Microsoft has announced that it’s partnering with non-profits to launch a hackathon that will aim to build solutions for women and children facing domestic…
After a 20-something-hour flight, I am about to face an immigration officer in the United States – not always the best experience. It’s my turn and I edge forward.
“What is the purpose of your visit?” he asks me.
“I am here for Microsoft’s Imagine Cup,” I respond.
“That’s great,” he exclaims (surprising). “Are you one of the students? What have you built? Will it change the world?”
Unfortunately I had to inform him that I am not a developer genius about to change the world, but he’s right, there are students from 34 countries here that are about to. Microsoft created the event to “have fun” and watch what students could do with technology. There are many competitions like this that target students and what they can do with technology and it seems a trend is emerging, especially with the emerging market. Rather than aiming to make billions, students want to do good with technology.
Changing the world through medical tech
“When I look at the competition I can definitely see a trend toward medical and wanting to help people,” says Steven Guggenhimer, Microsoft’s technical evangelist.
The competition winner this year ticks all those boxes. Australia’s Eyenaemia is indeed using technology and medicine to help people both in the developed and developing world.
“We are a bunch of enthusiastic medical students who envision the use of technology to help people live and stay healthy,” says the team.
Medical students Jarrel Seah and Jennifer Tang argue that screening for anaemia is as “simple as taking a selfie”. So for their Imagine Cup project they created a Windows Phone app that does that — Eyenaemia. According to the duo, it is a simple, non-invasive and easily accessible screening tool made for use by everyday people.
“Eyenaemia analyses the conjunctiva and calculates the risk of anaemia, putting years of medical training into the hands of untrained users,” says the team.
Their product is complete and waiting for some NGO partners to take it to people who really need it in the developing world.
We have seen this trend in using technology to rethink existing medical problems from other competitions such as Intel’s ISEF for high school students.
Well thought out and complete products
“People aren’t just coming up with solutions, they have user experiences that make sense and business models. What we are seeing now at Imagine Cup are complete offerings,” says Guggenhimer. “The polish of the solutions and the thinking end-to-end scenario of the projects are very different from where we started.”
As the competition grows, he reckons that the teams will evolve in their thinking. It is simply not just about the technology anymore, it is about the product, the business and how it can affect the world on a larger and social scale.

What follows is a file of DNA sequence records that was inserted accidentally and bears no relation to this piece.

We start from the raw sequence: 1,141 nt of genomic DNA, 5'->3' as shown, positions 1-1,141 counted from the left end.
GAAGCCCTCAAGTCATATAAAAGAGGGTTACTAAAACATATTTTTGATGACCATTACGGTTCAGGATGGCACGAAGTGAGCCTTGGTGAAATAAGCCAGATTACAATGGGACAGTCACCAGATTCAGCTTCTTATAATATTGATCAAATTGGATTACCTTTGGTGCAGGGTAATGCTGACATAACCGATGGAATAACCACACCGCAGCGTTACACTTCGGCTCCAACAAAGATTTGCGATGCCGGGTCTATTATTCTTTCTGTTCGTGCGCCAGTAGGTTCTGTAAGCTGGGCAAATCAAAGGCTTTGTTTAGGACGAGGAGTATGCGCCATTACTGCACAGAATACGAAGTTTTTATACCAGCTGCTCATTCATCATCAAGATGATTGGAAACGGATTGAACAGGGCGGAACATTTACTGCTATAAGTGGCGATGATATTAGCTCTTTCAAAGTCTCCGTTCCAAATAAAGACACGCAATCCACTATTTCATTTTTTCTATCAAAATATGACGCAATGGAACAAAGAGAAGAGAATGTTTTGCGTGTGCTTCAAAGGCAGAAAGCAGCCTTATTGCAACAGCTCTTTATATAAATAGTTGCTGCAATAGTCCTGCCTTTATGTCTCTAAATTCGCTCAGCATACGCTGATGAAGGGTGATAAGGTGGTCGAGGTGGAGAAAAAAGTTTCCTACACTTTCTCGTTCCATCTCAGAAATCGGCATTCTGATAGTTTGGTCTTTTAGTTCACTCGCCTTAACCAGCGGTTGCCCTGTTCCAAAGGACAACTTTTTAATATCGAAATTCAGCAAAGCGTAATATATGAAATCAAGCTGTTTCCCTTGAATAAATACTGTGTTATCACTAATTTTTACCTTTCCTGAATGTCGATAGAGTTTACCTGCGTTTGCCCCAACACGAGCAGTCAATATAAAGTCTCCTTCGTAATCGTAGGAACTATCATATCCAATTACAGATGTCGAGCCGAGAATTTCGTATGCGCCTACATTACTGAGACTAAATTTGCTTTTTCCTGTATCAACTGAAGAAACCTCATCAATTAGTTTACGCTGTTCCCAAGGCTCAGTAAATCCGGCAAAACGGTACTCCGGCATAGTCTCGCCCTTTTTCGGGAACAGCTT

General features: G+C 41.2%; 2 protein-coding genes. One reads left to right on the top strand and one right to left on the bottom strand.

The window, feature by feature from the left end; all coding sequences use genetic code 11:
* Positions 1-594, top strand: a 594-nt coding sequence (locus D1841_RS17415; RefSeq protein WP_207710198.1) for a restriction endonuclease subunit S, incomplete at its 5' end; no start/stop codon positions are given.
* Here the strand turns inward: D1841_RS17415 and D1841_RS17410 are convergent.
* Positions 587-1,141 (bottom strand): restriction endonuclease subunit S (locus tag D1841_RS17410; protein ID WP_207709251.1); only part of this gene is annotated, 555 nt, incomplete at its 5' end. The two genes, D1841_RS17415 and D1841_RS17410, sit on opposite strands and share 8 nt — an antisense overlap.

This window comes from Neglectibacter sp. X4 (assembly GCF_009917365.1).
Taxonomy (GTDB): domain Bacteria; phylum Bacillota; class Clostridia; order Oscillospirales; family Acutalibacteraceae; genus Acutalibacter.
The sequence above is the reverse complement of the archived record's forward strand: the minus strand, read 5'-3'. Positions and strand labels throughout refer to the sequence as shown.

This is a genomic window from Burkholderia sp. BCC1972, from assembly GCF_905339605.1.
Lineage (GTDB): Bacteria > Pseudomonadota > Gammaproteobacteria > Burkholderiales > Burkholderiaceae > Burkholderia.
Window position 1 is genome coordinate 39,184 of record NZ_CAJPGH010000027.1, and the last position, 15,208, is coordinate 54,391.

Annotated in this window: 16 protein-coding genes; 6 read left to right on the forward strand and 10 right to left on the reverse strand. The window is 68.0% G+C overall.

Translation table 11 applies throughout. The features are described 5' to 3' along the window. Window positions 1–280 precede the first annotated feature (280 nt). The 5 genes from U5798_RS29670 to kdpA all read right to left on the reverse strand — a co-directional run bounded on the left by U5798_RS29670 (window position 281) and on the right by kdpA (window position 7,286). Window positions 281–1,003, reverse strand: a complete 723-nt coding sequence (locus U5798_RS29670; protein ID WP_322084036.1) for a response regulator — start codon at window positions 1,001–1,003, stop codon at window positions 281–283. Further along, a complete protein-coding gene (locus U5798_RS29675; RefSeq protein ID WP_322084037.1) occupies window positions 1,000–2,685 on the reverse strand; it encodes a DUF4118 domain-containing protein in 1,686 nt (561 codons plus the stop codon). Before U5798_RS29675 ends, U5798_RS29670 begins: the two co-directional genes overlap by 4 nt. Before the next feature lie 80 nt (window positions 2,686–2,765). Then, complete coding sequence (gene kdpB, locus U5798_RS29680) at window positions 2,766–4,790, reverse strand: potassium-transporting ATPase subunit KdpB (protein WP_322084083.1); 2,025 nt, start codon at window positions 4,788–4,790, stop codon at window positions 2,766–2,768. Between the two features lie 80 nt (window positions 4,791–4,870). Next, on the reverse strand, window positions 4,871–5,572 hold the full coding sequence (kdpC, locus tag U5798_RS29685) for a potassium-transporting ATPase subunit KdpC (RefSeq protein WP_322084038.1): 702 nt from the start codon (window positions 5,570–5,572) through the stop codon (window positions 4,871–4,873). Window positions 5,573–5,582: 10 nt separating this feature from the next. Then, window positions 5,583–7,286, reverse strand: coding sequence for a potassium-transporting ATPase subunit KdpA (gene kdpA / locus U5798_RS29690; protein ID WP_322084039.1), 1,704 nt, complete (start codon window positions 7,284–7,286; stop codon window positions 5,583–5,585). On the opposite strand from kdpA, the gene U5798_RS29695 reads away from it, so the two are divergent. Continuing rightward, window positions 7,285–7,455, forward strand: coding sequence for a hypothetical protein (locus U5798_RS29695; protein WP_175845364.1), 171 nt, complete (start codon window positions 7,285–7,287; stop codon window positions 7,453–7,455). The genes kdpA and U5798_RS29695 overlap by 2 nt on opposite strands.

“If you look at some the solutions, we see a lot more of things you can do to help people. Medically oriented to diagnose different potential diseases and the ability to help people with accessibility issues or autism. It is very interesting, the trend in helping people and using technology to do that has really gone up.”
Two of the three African teams represented at Imagine Cup this year also built medical apps that help for remote diagnoses of Sickle Cell and cataracts respectively. Guggenhimer reckons that the potential for such apps in the developing world is great and could be perfectly poised to save lives.
When we think about a continent like Africa and its great and wildly dispersed population, sometimes detecting treatable diseases is almost nonexistent. Applications like Uganda’s mDex (sickle cell tester) and Nigeria’s CATARA (cataract detector) could prove very valuable for the developing world.
The future is about doing good with tech
The world’s future creators aren’t just thinking about medical problems that need to be solved either. They are also thinking about the world in general and ways to make it better for everyone. The competition’s World Citizenship category is littered with projects aimed at doing good and educating the world. From easy navigation for the mobility impaired to better disaster alerts and post-disaster communications for larger areas, all show massive potential.
Even the students in the gaming category are thinking about games as tool rather than just fun.
“I have seen that a lot actually,” Guggenheimer says. “They think about the game more of a tool to convey a message. The gaming category can be pure fun or it can have an educational component to it to it. I have seen a lot puzzle-solving games and a chemistry one.”
A team from India used a game to tell the story of a young girl growing up in India and the challenges of what it means to be a woman in India. The game plays out as story with a series of events and, depending on the player, the girl can have happy memories or sad ones. The game, Petite, has a total of 42 levels broken into the girl’s childhood, teen years and adulthood. Every level focuses on a different incident that the girl goes through. The game ends up being quite emotional and every happy memory you win her feels like a personal win too.
The future of tech seems to be all about making a change for the better. The future of artificial intelligence taking over our world to enslave may not be our destiny after all. If the creators of the future are allowed to keep thinking of ways to use both simple and complicated technology to build a future of doing good, then things could turn out pretty damn well.